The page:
The Oviedo City Council discussed how to spend the nearly $21 million allocated in federal COVID-19 relief funding during Monday night’s work session.
The city received the first of two $10.4 million installments from the federal government’s American Recovery Plan Act on Oct. 2 along with rules for how the money can be spent. City Manager Bryan Cobb said during the meeting that many things about these funds can change, including the amount awarded in the second installment, when the second installment will be provided (it’s expected in 2022), and the rules surrounding spending the money.
The Council directed city staff to create a budget that they will vote on at a later date. The budget will include the following possible expenditures (see the full budget below):
- $7.4 million to recover both experienced and expected revenue loss from 2020 to 2024 (If losses are less than expected, the money can be reallocated.)
- $950,000 to replace ventilation systems in city buildings, including the Oviedo Aquatic Center
- $2 million for a new city employee health clinic to replace the 10-year-old CareHere Clinic
- $650,000 in recouped medical expenses, employee leave time due to illness or quarantine, and public health and safety payroll
- $180,000 for a new electronic plan submittal and review system, which will limit personal contact when plans are submitted to the city as a COVID-19 safety precaution.
- $7.5 million in water and sewer infrastructure improvements
Also on the list is Oviedo’s $1.2 million contribution to Seminole County’s ARPA-funded programs that would help address social issues exacerbated by the pandemic, including mental health, substance abuse and homelessness. The county programs will also fund nonprofits who serve the area and qualifying small businesses. Seminole County has been allocated $91.6 million in ARPA funding.
Cobb said it makes more sense to address these issues through the county, which has established rental assistance and substance abuse programs. Seminole’s Rescue Outreach Mission is the only emergency homeless shelter in the county.
The county is asking all cities within Seminole County to contribute to these assistance programs, with the requested dollars varying depending on population and how much they received from the federal government.
The city will hold off on sending the $1.2 million to Seminole until it gets the second round of federal funding. That means that some of the assistance for qualifying Oviedo residents will not be available until that contribution is made.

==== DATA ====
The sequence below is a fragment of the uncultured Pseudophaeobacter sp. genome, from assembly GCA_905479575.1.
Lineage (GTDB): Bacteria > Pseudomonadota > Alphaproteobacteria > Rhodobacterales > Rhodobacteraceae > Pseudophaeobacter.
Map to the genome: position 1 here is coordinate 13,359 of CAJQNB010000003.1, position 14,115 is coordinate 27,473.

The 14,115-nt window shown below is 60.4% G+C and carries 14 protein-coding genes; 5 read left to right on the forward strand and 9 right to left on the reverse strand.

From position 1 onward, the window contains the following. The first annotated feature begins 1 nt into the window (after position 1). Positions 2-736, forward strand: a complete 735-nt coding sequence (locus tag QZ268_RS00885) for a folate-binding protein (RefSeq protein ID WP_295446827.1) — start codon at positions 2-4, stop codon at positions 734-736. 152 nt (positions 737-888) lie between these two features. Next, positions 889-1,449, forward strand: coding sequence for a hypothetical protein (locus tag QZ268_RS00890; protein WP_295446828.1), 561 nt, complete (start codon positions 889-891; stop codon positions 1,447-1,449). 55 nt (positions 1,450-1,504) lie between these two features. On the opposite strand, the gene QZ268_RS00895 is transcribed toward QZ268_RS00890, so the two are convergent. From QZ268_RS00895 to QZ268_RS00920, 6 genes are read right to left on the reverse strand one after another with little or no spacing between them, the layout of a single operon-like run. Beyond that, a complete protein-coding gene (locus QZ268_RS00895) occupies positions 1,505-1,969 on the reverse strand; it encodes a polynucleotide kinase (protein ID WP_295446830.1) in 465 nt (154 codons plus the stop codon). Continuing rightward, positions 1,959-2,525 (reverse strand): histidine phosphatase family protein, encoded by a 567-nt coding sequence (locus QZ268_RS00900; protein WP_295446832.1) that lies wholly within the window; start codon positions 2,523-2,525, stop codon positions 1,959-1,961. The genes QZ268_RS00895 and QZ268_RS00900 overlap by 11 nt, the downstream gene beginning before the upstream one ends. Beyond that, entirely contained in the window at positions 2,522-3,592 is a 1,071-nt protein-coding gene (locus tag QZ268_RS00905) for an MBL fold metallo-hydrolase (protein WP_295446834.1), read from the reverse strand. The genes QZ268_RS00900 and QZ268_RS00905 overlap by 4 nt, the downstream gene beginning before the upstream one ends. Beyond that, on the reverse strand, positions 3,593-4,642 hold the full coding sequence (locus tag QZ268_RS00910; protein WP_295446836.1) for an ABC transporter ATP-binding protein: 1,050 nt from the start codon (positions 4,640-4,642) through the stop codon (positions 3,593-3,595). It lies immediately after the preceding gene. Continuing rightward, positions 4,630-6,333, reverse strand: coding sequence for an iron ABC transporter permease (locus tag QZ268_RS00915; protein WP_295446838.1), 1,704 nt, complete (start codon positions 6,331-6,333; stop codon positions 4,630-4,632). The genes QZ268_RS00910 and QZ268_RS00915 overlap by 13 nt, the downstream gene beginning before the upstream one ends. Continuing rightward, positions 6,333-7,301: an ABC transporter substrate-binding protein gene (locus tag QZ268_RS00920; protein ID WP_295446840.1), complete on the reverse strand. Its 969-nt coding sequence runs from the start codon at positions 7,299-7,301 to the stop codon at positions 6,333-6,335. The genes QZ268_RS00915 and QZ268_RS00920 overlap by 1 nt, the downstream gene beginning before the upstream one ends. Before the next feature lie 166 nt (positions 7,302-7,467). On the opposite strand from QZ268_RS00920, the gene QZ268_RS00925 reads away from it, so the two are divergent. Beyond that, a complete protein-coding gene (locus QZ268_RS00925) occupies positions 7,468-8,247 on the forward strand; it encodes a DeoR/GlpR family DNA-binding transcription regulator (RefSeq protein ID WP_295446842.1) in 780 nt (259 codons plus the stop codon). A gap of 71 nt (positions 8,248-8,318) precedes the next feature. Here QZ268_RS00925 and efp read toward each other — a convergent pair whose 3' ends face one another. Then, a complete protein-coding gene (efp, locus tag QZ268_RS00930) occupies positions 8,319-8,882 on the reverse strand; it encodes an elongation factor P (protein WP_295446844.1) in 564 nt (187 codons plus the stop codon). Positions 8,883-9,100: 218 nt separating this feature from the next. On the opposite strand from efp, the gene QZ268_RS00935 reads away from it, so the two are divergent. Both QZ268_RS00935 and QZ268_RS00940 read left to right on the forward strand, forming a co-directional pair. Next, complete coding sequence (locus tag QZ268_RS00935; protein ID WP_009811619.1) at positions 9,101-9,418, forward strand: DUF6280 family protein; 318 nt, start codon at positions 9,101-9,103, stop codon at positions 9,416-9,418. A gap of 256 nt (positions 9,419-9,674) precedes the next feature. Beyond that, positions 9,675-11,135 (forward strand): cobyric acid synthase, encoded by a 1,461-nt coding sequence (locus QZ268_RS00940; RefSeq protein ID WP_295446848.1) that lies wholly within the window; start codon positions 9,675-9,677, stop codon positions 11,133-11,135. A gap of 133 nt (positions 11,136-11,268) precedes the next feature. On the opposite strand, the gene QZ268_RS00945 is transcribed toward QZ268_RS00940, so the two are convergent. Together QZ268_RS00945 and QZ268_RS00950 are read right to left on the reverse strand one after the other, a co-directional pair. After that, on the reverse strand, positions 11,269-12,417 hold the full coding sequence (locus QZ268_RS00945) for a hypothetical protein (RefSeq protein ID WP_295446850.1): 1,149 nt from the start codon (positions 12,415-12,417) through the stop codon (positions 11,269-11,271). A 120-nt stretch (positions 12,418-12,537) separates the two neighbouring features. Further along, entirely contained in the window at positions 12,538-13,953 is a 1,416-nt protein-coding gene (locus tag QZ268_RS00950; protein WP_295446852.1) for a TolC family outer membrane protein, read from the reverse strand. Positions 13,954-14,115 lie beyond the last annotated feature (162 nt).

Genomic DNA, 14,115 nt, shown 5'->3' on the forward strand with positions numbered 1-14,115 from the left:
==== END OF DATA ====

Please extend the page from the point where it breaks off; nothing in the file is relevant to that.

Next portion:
Deputy Mayor Bob Pollack said the city had an issue with the Federal Emergency Management Agency (FEMA) requesting back money it paid the city after Hurricane Charley.
“Because of that experience, we want to make sure to spend it properly,” he said.
Seminole County Manager Nicole Guillet said there is existing funding for low-income residents in need countywide but this new funding will help qualifying moderate-income residents with rental, mortgage and utility assistance. Only unincorporated Seminole County residents can get that assistance until the city chips in with the county. For more information on the help available for low-income residents, click here.
Cobb said the money Oviedo would contribute would be carefully tracked to ensure that it’s helping city residents, with the exception of the contribution to nonprofits. Oviedo’s funds that go unused by its residents will be returned to the city.
The county has allocated $14.7 million from their COVID-19 relief funding for stormwater and high-speed Internet improvements. For Internet improvements, the county is planning a study to identify service gaps in unserved or underserved communities. The City of Oviedo has been working with several Internet providers to get low-cost, high-speed Internet into low-income neighborhoods as well as city parks.
Cobb said participating in the county’s study would aid this effort. Guillet said she expects to move forward with the study quickly so that if more funding for providing access becomes available they can proceed.
Deb Jepson heads the Oviedo Citizens in Action committee that’s been working with the city to improve Internet access, primarily to the Seminole County Housing Authority apartments behind Jackson Heights Middle School and Round Lake Park.
“To have a professional study done is important because none of us really know without a study what the needs are,” she said.
Jepson is concerned that if the city does not move forward with participating in the study soon, it could miss the opportunity. Seminole County officials did not return an inquiry about a study deadline before press time.
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